Dismas meets his friend, Albrecht Dürer, who he calls “Nars” due to Dürer's narcissism: among other things including his own visage in most of his paintings. After months in the south hunting relics, he returns to visit Dürer and learns that the Swiss banker with whom he's deposited his fortune has been found to be a 16th century Bernie Madoff and that he has only the money on his person.

Destitute, Dismas and Dürer devise a scheme to get back into the game. This launches them into a romp across central Europe visiting the castles, cities, taverns, dark forbidding forests, dungeons, and courts of nobility. We encounter historical figures including Philippus Aureolus Theophrastus Bombastus von Hohenheim (Paracelsus), who lends his scientific insight to the effort. All of this is recounted with the mix of wry and broad humour which Christopher Buckley uses so effectively in all of his novels. There is a tableau of the Last Supper, identity theft, and bombs. An appendix gives background on the historical figures who appear in the novel.

This is a pure delight and illustrates how versatile is the talent of the author. Prepare yourself for a treat; this novel delivers. Here is an interview with the author.

Posted at 11:36 Permalink

Tuesday, May 17, 2016

Reading List: Abandoned in Place

Miller, Roland. Abandoned in Place. Albuquerque: University of New Mexico Press, 2016. ISBN 978-0-8263-5625-3.
Between 1945 and 1970 humanity expanded from the surface of Earth into the surrounding void, culminating in 1969 with the first landing on the Moon. Centuries from now, when humans and their descendents populate the solar system and exploit resources dwarfing those of the thin skin and atmosphere of the home planet, these first steps may be remembered as the most significant event of our age, with all of the trivialities that occupy our quotidian attention forgotten. Not only were great achievements made, but grand structures built on Earth to support them; these may be looked upon in the future as we regard the pyramids or the great cathedrals.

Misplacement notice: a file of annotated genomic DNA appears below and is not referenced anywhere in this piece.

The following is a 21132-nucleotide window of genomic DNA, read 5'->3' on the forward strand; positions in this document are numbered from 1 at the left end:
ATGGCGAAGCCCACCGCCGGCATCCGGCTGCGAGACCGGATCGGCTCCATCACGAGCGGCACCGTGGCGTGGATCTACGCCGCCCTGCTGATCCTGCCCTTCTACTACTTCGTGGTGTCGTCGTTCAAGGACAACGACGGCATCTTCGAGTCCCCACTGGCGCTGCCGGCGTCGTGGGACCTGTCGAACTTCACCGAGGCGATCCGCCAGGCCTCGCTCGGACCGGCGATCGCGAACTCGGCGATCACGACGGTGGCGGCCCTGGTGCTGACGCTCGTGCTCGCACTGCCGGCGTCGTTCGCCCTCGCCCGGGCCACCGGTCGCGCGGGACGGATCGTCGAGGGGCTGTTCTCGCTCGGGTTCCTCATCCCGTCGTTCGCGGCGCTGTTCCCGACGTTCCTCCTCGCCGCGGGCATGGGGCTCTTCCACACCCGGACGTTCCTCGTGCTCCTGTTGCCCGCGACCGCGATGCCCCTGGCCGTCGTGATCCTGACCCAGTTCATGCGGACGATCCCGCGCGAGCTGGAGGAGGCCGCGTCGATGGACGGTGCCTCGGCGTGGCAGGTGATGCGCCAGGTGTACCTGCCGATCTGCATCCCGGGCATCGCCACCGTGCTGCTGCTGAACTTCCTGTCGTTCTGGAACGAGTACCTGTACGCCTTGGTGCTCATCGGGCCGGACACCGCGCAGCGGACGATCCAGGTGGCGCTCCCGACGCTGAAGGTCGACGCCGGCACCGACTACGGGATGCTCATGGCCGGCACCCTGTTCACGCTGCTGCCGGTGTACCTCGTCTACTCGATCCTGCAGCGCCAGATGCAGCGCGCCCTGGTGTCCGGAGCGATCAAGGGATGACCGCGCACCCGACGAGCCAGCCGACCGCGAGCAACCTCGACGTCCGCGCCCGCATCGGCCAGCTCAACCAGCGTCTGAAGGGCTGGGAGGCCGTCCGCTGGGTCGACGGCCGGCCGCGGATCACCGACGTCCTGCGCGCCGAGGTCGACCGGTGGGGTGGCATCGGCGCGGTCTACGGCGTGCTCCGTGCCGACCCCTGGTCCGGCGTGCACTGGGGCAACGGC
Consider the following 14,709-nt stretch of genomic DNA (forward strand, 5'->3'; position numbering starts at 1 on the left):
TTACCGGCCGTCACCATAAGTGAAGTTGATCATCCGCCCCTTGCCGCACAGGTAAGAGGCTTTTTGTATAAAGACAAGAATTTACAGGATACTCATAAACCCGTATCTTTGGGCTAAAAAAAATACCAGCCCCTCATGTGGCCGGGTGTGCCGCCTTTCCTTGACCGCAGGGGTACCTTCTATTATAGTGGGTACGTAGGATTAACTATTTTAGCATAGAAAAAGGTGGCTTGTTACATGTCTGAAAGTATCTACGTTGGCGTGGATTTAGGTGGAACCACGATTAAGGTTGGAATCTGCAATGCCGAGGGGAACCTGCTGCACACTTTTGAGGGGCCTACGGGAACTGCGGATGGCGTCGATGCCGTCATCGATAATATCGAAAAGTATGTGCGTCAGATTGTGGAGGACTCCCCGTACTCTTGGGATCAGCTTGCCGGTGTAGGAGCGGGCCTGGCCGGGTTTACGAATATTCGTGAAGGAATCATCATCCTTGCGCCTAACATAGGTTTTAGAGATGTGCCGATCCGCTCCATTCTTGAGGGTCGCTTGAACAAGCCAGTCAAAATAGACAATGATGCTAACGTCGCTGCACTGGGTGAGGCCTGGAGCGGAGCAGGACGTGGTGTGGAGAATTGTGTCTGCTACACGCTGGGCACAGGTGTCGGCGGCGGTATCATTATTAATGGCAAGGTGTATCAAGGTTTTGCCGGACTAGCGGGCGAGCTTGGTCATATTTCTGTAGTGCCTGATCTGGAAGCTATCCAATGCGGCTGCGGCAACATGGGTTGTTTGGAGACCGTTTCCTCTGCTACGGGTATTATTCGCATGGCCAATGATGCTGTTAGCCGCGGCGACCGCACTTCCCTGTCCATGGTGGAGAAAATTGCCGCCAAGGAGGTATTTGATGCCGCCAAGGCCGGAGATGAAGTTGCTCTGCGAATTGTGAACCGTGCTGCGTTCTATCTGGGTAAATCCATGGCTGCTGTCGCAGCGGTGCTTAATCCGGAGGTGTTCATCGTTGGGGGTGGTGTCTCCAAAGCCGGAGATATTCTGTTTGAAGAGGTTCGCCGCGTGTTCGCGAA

Or maybe not. The launch pads, gantry towers, assembly buildings, test facilities, blockhouses, bunkers, and control centres were not built as monuments for the ages, but rather to accomplish time-sensitive goals under tight budgets, by the lowest bidder, and at the behest of a government famous for neglecting infrastructure. Once the job was done, the mission accomplished, the program concluded; the facilities that supported it were simply left at the mercy of the elements which, in locations like coastal Florida, immediately began to reclaim them. Indeed, half of the facilities pictured here no longer exist.

For more than two decades, author and photographer Roland Miller has been documenting this heritage before it succumbs to rust, crumbling concrete, and invasive vegetation. With unparalleled access to the sites, he has assembled this gallery of these artefacts of a great age of exploration. In a few decades, this may be all we'll have to remember them. Although there is rudimentary background information from a variety of authors, this is a book of photography, not a history of the facilities. In some cases, unless you know from other sources what you're looking at, you might interpret some of the images as abstract.

The hardcover edition is a “coffee table book”: large format and beautifully printed, with a corresponding price. The Kindle edition is, well, a Kindle book, and grossly overpriced for 193 pages with screen-resolution images and a useless index consisting solely of search terms.

A selection of images from the book may be viewed on the Abandoned in Place Web site.

Posted at 12:37 Permalink

Sunday, May 15, 2016

Reading List: The Circle